Police: Retirement

Home Department written question – answered on 1st April 2008.

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Photo of David Ruffley David Ruffley Shadow Minister (Home Affairs)

To ask the Secretary of State for the Home Department what the average retirement age for a police officer was in the most recent period for which figures are available; and what the average age was at which police officers retired on invalidity pensions in each police force area in England and Wales in each year since 1997.

Photo of Tony McNulty Tony McNulty Minister of State (Security, Counter-terrorism, Crime and Policing), Home Office

Retirement age cannot be separately identified from the data collected within the police personnel statistics series.

The available data are the age on leaving the service within the following time bands only: 25 and under, 26 to 40, 41 to 55 and over 55.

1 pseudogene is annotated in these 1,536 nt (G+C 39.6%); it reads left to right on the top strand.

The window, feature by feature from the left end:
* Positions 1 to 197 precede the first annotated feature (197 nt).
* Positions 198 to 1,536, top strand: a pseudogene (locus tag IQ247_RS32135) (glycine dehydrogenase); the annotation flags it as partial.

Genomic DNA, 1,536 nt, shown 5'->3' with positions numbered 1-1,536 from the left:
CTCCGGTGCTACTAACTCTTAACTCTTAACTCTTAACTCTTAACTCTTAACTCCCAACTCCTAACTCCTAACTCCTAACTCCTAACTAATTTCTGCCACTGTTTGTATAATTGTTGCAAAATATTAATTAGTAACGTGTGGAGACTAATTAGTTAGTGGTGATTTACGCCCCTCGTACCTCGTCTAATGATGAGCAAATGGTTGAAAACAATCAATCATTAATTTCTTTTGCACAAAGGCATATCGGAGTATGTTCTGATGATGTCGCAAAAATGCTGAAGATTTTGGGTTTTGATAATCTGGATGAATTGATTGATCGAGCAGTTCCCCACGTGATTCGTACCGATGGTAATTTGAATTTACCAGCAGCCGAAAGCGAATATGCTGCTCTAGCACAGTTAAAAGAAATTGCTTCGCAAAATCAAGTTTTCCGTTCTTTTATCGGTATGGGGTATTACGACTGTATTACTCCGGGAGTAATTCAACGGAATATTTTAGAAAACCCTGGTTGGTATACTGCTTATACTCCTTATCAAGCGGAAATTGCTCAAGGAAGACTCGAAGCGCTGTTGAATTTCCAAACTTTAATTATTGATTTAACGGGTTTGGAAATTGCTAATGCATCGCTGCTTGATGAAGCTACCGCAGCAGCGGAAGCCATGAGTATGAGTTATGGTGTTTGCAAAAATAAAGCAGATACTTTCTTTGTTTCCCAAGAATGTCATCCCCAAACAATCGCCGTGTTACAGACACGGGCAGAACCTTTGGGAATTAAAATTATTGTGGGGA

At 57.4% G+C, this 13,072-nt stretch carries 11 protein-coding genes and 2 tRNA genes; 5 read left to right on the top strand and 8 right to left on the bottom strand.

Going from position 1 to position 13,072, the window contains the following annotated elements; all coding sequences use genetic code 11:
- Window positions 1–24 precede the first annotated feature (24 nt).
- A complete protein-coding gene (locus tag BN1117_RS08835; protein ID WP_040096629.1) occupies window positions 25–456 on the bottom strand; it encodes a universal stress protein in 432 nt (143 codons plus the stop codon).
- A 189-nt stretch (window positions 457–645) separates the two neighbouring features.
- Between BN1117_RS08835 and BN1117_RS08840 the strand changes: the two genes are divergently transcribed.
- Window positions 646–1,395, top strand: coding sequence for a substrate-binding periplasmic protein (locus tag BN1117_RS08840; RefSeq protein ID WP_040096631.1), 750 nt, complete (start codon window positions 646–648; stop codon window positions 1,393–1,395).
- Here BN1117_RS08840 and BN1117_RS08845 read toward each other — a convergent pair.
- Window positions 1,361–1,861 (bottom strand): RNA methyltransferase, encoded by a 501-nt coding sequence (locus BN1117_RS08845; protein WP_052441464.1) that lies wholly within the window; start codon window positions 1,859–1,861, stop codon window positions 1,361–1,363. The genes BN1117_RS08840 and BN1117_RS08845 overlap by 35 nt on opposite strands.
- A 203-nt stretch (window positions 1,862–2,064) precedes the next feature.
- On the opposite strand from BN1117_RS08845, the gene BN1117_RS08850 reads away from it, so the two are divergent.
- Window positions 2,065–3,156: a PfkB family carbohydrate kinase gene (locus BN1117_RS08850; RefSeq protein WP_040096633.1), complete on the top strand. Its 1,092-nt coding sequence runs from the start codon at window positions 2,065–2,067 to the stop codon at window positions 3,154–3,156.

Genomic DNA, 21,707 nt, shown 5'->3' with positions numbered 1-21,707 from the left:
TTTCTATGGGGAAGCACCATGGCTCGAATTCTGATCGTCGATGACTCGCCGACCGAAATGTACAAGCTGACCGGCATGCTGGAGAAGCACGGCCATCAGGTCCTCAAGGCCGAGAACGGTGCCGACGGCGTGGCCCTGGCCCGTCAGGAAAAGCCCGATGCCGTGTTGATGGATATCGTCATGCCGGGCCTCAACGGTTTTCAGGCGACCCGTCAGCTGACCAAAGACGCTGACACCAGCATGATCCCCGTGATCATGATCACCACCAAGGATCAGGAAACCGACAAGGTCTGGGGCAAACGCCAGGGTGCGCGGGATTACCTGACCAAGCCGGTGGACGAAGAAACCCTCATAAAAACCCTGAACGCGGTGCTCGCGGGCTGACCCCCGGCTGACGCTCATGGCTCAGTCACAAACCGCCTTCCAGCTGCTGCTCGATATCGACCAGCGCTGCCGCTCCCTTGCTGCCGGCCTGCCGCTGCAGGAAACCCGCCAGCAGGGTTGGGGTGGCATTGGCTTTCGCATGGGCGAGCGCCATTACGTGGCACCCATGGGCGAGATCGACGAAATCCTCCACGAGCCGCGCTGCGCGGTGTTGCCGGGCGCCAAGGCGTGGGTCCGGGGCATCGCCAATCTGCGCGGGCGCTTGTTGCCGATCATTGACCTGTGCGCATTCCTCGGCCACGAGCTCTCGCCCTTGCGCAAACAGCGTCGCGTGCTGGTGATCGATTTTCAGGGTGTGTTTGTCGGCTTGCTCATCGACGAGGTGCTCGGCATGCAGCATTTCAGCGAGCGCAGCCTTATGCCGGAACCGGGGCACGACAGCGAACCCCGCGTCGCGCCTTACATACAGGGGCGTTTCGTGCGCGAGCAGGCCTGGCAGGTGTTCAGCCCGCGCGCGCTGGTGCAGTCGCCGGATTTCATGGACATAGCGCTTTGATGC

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Yes1 person thinks so

No2 people think not

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Annotations

Alan Elsegood
Posted on 5 Nov 2008 12:53 pm (Report this annotation)

This answer is nothing more than a fudge. Every Police Officer has a Compulsory Retirement Date which relates to their rank and, unless they leave earlier, they have to apply if they want to extend their service. It is therefore obvious that each Police Force can predict the date of compulsory retirement for every serving officer, and equally obvious that they must record the ACTUAL date of retirement in order to calculate the pension that is due. Data ARE already collected about reason for leaving, gender, ethnicity and rank. What is the Home Office trying to hide?